For Greenville landscape architect Holley Owings, there was almost an inevitability to how well plans for the state’s first new park in nearly 20 years came together as part of the new Black River Initiative.
“It’s really cool to be part of a project where so many things fell into place,” Owings says.
She’s speaking about the Black River Water Trail and Park Network Master Plan that sprang from a massive collaboration between community stakeholders, conservation groups, property owners and state agencies to develop a 70-mile-long network of public and private parks along the Black River in Williamsburg and Georgetown counties in South Carolina.
Owings and her Greenville-based firm, Earth Design, served as lead consultant in developing the plan. For her, the project is special, in part, because so many things came together behind the scenes to help make it possible.
Because the new park corridor will connect the town of Kingstree in Williamsburg County to Georgetown on the coast and encompasses thousands of acres of crucial wetlands habitat, the conservation and economic development impact are expected to be significant.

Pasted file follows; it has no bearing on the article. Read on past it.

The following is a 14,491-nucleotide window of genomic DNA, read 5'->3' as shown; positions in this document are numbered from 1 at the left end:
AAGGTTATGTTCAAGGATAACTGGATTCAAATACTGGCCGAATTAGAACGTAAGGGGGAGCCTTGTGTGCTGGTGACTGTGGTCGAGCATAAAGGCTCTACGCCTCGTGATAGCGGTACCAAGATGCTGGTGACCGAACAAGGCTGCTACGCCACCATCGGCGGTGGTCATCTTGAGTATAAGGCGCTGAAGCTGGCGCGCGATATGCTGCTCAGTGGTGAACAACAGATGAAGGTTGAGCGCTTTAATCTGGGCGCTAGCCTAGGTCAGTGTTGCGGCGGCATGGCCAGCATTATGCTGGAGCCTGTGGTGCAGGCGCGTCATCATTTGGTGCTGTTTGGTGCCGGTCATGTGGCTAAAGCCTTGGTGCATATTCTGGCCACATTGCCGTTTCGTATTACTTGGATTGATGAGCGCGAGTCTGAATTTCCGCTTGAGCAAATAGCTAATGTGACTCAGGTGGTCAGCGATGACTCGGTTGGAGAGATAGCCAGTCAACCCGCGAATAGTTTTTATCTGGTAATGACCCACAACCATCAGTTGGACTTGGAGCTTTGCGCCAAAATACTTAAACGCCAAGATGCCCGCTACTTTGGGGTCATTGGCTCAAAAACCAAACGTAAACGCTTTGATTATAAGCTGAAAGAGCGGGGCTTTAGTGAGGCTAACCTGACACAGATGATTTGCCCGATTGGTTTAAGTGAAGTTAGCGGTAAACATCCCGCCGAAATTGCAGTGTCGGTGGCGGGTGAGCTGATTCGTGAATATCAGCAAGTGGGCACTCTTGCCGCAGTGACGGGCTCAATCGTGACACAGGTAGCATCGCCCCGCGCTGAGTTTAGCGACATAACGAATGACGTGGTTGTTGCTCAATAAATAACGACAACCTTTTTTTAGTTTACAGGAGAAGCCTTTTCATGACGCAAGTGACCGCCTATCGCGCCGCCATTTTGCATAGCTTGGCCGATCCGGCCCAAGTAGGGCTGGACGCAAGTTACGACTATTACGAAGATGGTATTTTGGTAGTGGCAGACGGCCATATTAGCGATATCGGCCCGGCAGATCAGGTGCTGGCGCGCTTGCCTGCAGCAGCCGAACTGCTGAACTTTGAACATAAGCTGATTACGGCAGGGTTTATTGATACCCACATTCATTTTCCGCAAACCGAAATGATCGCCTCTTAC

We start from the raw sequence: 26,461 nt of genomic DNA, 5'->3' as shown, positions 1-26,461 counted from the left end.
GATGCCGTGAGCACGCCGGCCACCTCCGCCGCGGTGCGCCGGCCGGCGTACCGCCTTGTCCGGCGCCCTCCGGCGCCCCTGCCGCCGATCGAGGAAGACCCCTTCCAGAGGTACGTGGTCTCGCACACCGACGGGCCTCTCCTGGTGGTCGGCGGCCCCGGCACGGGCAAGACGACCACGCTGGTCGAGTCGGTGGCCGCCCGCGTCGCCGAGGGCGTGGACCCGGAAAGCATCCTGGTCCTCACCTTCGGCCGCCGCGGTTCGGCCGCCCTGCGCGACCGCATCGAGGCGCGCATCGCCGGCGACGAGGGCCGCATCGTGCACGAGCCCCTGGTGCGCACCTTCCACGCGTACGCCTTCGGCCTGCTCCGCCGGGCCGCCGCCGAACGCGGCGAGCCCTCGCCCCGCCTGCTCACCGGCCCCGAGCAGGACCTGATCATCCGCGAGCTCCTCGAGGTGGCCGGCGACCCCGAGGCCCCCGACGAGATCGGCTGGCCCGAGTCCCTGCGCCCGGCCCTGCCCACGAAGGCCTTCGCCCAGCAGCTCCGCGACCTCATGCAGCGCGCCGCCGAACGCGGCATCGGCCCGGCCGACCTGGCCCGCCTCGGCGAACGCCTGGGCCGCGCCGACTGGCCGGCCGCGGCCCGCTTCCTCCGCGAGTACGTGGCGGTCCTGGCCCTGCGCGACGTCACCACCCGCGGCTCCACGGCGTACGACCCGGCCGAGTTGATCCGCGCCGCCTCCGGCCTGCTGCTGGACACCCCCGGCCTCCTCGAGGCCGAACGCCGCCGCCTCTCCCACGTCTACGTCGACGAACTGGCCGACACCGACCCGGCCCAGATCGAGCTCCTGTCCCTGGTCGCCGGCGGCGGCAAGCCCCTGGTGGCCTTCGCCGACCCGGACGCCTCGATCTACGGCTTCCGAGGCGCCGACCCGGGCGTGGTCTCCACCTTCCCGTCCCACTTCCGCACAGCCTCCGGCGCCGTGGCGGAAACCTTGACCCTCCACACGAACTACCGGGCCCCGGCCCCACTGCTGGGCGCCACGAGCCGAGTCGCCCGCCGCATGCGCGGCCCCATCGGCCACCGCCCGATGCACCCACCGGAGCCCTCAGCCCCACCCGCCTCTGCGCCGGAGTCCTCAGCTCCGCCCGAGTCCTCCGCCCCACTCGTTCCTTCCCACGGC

Paul McCormack, director of S.C. State Parks, says the state’s first riverine park is important because it’s coming to a part of the state he describes as a “state park desert.” The park corridor will also give visitors a unique experience in a part of the state that has remained largely untouched by development.
“To paddle in that river is kind of a chance to paddle back in time,” McCormack says.
Totaling approximately 9,000 acres, the park network will wind through two counties, extending 70 miles from the town of Kingstree almost to the confluence of the Black River with the Pee Dee River, just north of Georgetown. It is surrounded by another 16,000 acres of private land protected by conservation easements.
McCormack and Owings say protecting so much land is important to securing crucial habitat for wildlife and maintaining an ecosystem that is crucial to flood mitigation in that part of the state.
Some key partners in the Black River Initiative:
- Open Space Institute.
- The Nature Conservancy.
- S.C. Department of Parks, Recreation and Tourism.
- Winyah Rivers Alliance.
- Williamsburg and Georgetown counties.
- The towns of Andrews, Kingstree and Georgetown.
- S.C. Department of Natural Resources.
- Black Scenic River Advisory Council.
- Waccamaw Council of Governments.